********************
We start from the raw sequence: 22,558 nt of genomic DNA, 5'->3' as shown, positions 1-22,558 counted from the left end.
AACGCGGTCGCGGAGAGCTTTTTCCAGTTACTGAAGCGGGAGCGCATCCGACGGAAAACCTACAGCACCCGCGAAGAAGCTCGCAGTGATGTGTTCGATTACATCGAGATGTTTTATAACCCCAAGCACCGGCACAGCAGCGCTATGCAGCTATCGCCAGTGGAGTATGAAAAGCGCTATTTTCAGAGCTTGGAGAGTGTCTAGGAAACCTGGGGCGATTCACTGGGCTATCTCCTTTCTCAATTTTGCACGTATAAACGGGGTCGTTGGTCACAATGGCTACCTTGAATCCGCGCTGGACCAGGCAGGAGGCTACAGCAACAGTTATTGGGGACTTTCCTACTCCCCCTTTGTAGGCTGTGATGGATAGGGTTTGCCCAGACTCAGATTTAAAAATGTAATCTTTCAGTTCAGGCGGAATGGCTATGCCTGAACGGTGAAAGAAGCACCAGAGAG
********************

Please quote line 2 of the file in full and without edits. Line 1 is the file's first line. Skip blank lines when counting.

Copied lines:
AACGCGGTCGCGGAGAGCTTTTTCCAGTTACTGAAGCGGGAGCGCATCCGACGGAAAACCTACAGCACCCGCGAAGAAGCTCGCAGTGATGTGTTCGATTACATCGAGATGTTTTATAACCCCAAGCACCGGCACAGCAGCGCTATGCAGCTATCGCCAGTGGAGTATGAAAAGCGCTATTTTCAGAGCTTGGAGAGTGTCTAGGAAACCTGGGGCGATTCACTGGGCTATCTCCTTTCTCAATTTTGCACGTATAAACGGGGTCGTTGGTCACAATGGCTACCTTGAATCCGCGCTGGACCAGGCAGGAGGCTACAGCAACAGTTATTGGGGACTTTCCTACTCCCCCTTTGTAGGCTGTGATGGATAGGGTTTGCCCAGACTCAGATTTAAAAATGTAATCTTTCAGTTCAGGCGGAATGGCTATGCCTGAACGGTGAAAGAAGCACCAGAGAG